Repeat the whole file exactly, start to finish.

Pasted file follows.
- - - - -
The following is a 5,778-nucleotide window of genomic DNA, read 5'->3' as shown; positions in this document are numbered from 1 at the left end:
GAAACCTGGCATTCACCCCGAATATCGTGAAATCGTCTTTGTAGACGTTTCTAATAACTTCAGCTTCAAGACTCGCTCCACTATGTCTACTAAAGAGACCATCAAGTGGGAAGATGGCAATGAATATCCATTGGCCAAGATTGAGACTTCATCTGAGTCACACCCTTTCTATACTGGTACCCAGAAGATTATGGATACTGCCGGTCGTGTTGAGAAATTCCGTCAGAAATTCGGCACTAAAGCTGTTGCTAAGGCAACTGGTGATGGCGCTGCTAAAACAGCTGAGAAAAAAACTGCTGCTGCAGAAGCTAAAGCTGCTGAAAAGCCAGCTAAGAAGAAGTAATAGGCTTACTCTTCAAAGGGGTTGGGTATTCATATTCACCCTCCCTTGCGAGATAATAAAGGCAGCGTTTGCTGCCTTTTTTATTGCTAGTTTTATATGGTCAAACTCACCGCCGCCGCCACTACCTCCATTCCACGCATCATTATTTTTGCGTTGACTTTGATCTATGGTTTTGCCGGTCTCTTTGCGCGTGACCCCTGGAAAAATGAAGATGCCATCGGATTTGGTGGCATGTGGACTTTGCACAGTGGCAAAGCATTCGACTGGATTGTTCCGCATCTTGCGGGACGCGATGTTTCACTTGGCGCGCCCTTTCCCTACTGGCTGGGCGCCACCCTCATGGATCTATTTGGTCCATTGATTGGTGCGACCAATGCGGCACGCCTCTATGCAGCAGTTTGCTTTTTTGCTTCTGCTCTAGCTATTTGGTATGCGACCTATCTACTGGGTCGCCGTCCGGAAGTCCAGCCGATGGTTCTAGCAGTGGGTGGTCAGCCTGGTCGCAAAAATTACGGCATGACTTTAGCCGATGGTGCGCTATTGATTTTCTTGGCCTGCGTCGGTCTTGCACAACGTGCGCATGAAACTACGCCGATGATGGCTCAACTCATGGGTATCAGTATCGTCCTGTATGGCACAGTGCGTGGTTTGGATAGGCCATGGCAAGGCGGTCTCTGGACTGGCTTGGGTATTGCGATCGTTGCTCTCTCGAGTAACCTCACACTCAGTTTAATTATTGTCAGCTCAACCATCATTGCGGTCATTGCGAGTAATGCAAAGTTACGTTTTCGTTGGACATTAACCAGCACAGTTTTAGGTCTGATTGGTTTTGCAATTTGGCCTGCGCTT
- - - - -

The following is a 5,778-nucleotide window of genomic DNA, read 5'->3' as shown; positions in this document are numbered from 1 at the left end:
GAAACCTGGCATTCACCCCGAATATCGTGAAATCGTCTTTGTAGACGTTTCTAATAACTTCAGCTTCAAGACTCGCTCCACTATGTCTACTAAAGAGACCATCAAGTGGGAAGATGGCAATGAATATCCATTGGCCAAGATTGAGACTTCATCTGAGTCACACCCTTTCTATACTGGTACCCAGAAGATTATGGATACTGCCGGTCGTGTTGAGAAATTCCGTCAGAAATTCGGCACTAAAGCTGTTGCTAAGGCAACTGGTGATGGCGCTGCTAAAACAGCTGAGAAAAAAACTGCTGCTGCAGAAGCTAAAGCTGCTGAAAAGCCAGCTAAGAAGAAGTAATAGGCTTACTCTTCAAAGGGGTTGGGTATTCATATTCACCCTCCCTTGCGAGATAATAAAGGCAGCGTTTGCTGCCTTTTTTATTGCTAGTTTTATATGGTCAAACTCACCGCCGCCGCCACTACCTCCATTCCACGCATCATTATTTTTGCGTTGACTTTGATCTATGGTTTTGCCGGTCTCTTTGCGCGTGACCCCTGGAAAAATGAAGATGCCATCGGATTTGGTGGCATGTGGACTTTGCACAGTGGCAAAGCATTCGACTGGATTGTTCCGCATCTTGCGGGACGCGATGTTTCACTTGGCGCGCCCTTTCCCTACTGGCTGGGCGCCACCCTCATGGATCTATTTGGTCCATTGATTGGTGCGACCAATGCGGCACGCCTCTATGCAGCAGTTTGCTTTTTTGCTTCTGCTCTAGCTATTTGGTATGCGACCTATCTACTGGGTCGCCGTCCGGAAGTCCAGCCGATGGTTCTAGCAGTGGGTGGTCAGCCTGGTCGCAAAAATTACGGCATGACTTTAGCCGATGGTGCGCTATTGATTTTCTTGGCCTGCGTCGGTCTTGCACAACGTGCGCATGAAACTACGCCGATGATGGCTCAACTCATGGGTATCAGTATCGTCCTGTATGGCACAGTGCGTGGTTTGGATAGGCCATGGCAAGGCGGTCTCTGGACTGGCTTGGGTATTGCGATCGTTGCTCTCTCGAGTAACCTCACACTCAGTTTAATTATTGTCAGCTCAACCATCATTGCGGTCATTGCGAGTAATGCAAAGTTACGTTTTCGTTGGACATTAACCAGCACAGTTTTAGGTCTGATTGGTTTTGCAATTTGGCCTGCGCTT